On Saturday the LAPD cut the ribbon on its new police headquarters in downtown LA. The $437 million dollar facility, designed by AECOM, will house officers and staff within a 10-floor building that includes a rooftop helipad, glass-walled passageways, a large plaza, and exterior concrete walls with energy efficient high-performance glazing. Visitors will be able to eat at the 200-seat restaurant, LA Reflections, before viewing the outdoor memorial created to honor officers killed in the line of duty. AECOM partnered with a massive team that also included landscape architect Melendrez, Gensler, John Friedman Alice Kimm, and many many more. Read our review of the building in the next California issue, where we also give props to interesting new police buildings in LA by A.C. Martin, Perkins + Will and others.
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Metro Finally Gets It Right (sort of)

As the LA Times and Curbed LA both reported yesterday, the LA County Metropolitan Transportation Authority (METRO) finally voted yesterday (after several postponements) to approve its Long Range Transportation Plan. The plan outlines  how METRO will spend  about $300 billion over the next 30 years, focusing on mass transit projects like the Westside subway extension of the Red Line to Santa Monica, for which the county will be seeking substantial federal funding (most of the projects will need support from the feds, although LA County is aided by its new sales tax increase approved last year). Other major initiatives include the Gold Line extension east from Pasadena, a downtown regional connector, the continuation of the Expo Line to Culver City and Santa Monica, and a Green Line extension to LAX. Of course before Angelenos get too excited about all this rail-related news,  it's worth noting that more than 2/3 of the plan is dedicated to highway (widening and surface improvements) and bus-related expenditures (rail makes up about 1/6). And then there's the timeline: is there one? We haven't seen it yet... Please help us find it!
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One Santa Fe Finally Moving

It's been a long time coming, but the fully-entitled One Santa Fe mixed-use project, designed by Michael Maltzan in downtown Los Angeles’ Arts District,  is finally nearing the start of construction. After nearly a year of reworking the final drawings to minimize costs, the $150 million project, developed by a partnership that includes the McGregor Company, Polis Builders, and Goldman Sachs,  will begin construction in mid 2010 with an anticipated completion 36 months thereafter.The 435,000 square feet development will include 438 units, 77,000 square feet of ground floor commercial uses, and 750 parking spaces. From the onset, the 4-acre project has been lauded for its proximity to the Los Angeles River, but its sinuous form acts as a better wall than a window to the nascent river restoration efforts. Mimicking the long, slender footprint of the adjacent Southern California Institute of Architecture (Sci-Arc), One Santa Fe blocks both the river and the maintenance yard from public view. While an attractive new Michael Maltzan building with an activated ground floor and street level open space is surely prettier than looking at a train maintenance yard, its 65-year land lease from Metro does not necessarily guarantee its perpetuity. However, the start of any major project is a good sign for the stalled downtown renaissance, which had been devastated by the credit crisis.  --Gunnar Hand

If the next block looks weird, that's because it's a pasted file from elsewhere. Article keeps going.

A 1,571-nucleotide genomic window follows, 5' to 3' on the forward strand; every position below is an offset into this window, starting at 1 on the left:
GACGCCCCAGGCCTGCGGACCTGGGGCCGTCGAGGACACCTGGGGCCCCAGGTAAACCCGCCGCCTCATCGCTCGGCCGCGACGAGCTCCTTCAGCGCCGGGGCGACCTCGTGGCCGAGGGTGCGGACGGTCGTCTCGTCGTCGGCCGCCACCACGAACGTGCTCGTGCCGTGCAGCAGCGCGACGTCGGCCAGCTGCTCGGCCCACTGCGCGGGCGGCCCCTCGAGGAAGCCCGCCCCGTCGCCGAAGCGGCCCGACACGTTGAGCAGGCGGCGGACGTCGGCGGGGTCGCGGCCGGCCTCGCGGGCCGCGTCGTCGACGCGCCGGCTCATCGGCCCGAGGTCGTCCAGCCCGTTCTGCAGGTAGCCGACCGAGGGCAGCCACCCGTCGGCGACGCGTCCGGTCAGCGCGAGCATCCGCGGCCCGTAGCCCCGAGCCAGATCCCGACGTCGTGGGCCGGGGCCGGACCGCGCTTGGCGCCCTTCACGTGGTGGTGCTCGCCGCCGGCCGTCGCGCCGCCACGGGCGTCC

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Next Up For Ambassador Site

The once-great Ambassador Hotel is gone. And in its place rises the Central Los Angeles Learning Center #1, a 4,000+ student megacomplex that will include  elementary, middle, and high schools. The elementary school was just completed (article forthcoming in our next issue) by Gonzalez Goodale Architects, and the other two schools will be done next fall. On our tour we got a preview of the Ambassador, circa 2010.  The High School will have a huge glass curtain wall, allowing onlookers on Wilshire Boulevard to spy into classes. The Ambassador's Cocoanut Grove nightclub is being recreated to form the school's new auditorium. Like the Cocoanut, it will have some intricate ornamentation and even recreations of trees (via projector). Two pieces from the original building will remain: its east wall, and its west canopy (pictured above). Other recreations will include the hotels' cavernous ballroom, which will hold the school's library (pictured below).